Some properties don't translate very well into video games, no matter how enjoyable they are in the original format. The movie "Titanic," for example, may be considered a modern classic by some, but very few fans would even entertain the notion that the romantic tale of Jack and Rose could be good material for an interactive endeavor. People still want to try the seemingly impossible and make a video game out of any and every hot property on the market. Such is the case with Beastly, which is a modern retelling of the classic Beauty and the Beast story; it was critically acclaimed as a book and was just turned into a major motion picture. Storm City Games and Visual Impact decided to make a video game tie-in on the Nintendo Wii. Unfortunately, they proved that some things can't ever be translated into video game form.
While you are playing through the events of the movie, you're not exactly playing as any of the main characters. At the beginning of the game, you choose to be either a male of female student enrolled in the same high school as the main characters. You play through the whole story from beginning to end as a side character, but you'll often find yourself helping out the main characters with things such as counting votes or practicing their golf swing in various minigames. In between each activity, you can log into the school's social network to receive rewards and check up on the story as it's told through the major characters.
The game is split into two gameplay types, but neither the adventure portion nor the minigames provide any fun. The "adventure" portions require you to travel from one spot to another to do menial tasks, such as pulling fire alarms or arriving at spots to take pictures. None of the activities make you feel involved, and waiting in line in a video game makes it feel like the developer was grasping for straws when coming up with the design. Meanwhile, the minigames are either too simple or aren't well thought out. There's always a generous amount of time given to each activity, so it takes plenty of effort to fail a task. Some, like the rhythm minigame, fail to take into account other elements of the game, so you're hitting buttons and doing activities with no consequence. The rhythm minigame has you pushing buttons in time, but the music doesn't match the rhythm at all.
The only solace to enduring all of this is the rewards, which consist of still pictures and short clips from the movie. You'll get plenty of still pictures and movie clips for doing just about anything in the game, whether it's completing tasks or completing minigames. While the pictures aren't bad, the movie clips are a bit questionable. Some are good at conveying the movie's plot while others are too short or inconsequential to be of any value. Completing a minigame, for example, rewards the user with a short 10-second clip of one of the film environments.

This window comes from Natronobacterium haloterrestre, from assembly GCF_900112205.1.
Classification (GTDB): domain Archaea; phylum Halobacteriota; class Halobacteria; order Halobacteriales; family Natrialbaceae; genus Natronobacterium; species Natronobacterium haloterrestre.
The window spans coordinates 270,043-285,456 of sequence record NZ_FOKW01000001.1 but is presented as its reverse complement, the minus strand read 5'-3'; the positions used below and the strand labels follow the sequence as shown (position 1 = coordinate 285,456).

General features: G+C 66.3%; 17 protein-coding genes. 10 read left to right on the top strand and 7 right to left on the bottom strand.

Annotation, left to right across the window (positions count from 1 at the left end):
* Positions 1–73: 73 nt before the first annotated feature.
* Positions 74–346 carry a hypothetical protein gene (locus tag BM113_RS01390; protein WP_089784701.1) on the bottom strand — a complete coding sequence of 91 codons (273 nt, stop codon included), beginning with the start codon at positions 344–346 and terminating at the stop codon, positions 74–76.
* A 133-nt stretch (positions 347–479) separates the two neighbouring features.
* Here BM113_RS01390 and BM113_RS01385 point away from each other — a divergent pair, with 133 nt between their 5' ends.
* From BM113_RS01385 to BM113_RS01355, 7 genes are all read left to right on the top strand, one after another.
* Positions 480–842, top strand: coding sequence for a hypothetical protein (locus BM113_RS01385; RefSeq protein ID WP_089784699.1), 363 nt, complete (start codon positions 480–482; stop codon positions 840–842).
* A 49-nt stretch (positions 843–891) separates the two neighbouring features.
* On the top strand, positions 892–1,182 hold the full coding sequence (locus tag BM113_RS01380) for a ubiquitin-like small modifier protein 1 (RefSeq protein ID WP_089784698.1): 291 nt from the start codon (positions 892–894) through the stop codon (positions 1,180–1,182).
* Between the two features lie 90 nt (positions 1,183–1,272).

Along with the game design, the controls solidify the argument that this game is more of an upscaled DS title than one made for Nintendo's home console. The minigame portions have some good, if not basic, controls, but there are a few times when input lag causes you to lose a few points that you would have otherwise gained. The adventure portions compensate for the game's need to only have the Wii Remote by having you point to your destination while holding down the B button to move there. It's a scheme commonly used on Nintendo DS games, not Wii games, so to see it used here makes the mechanic feel out of place.
The graphics demonstrate a very Spartan approach to what can be done on the Wii. Character models look bland, and it looks as if there was barely any kind of effort made to have the major characters look like their film counterparts. Your character doesn't look good or sport any distinctive features, making you as unrecognizable as the rest of the crowd. The animations are fine but not exactly a high point worth discussing. The minigames expose the worst aspects of the graphics engine with bad camera placement and minimal details. Strangely enough, even the movie rewards are presented incorrectly, with widescreen film clips being presented off-center. You'll see more black space on the top and less on the bottom, so you'll wonder if there's something wrong with your TV set. Though the Wii has seen games with far worse graphical presentations, Beastly doesn't make the case that the system can produce good stuff as well.
The game demonstrates the most bare-bones use of sound. The sound effects are minimal, though not always on point. Walking slowly, for example, provides the same effect as normal walking, and it throws off the sound sync with the animation. The same musical pieces repeat over and over again to grating effect — sometimes doing so over the movie clips that you're trying to watch. Worse yet, the music is loud enough at its default level that it drowns out every other sound in the game. As for voices, there are none except for the ones used in the movie clips, resulting in an even more lifeless experience.
Beastly certainly lives up to its name. It looks bad, sounds mediocre, and has controls that are better suited to another system. The minigames feel like they were put together at the last minute, and they feel like chores. While the rewards for going through some of the tasks are nice, most feel unsatisfying once you've unlocked them. Unless you're enough of a die-hard fan to need every possible piece of Beastly merchandise, the best thing to do is to skip this game entirely.
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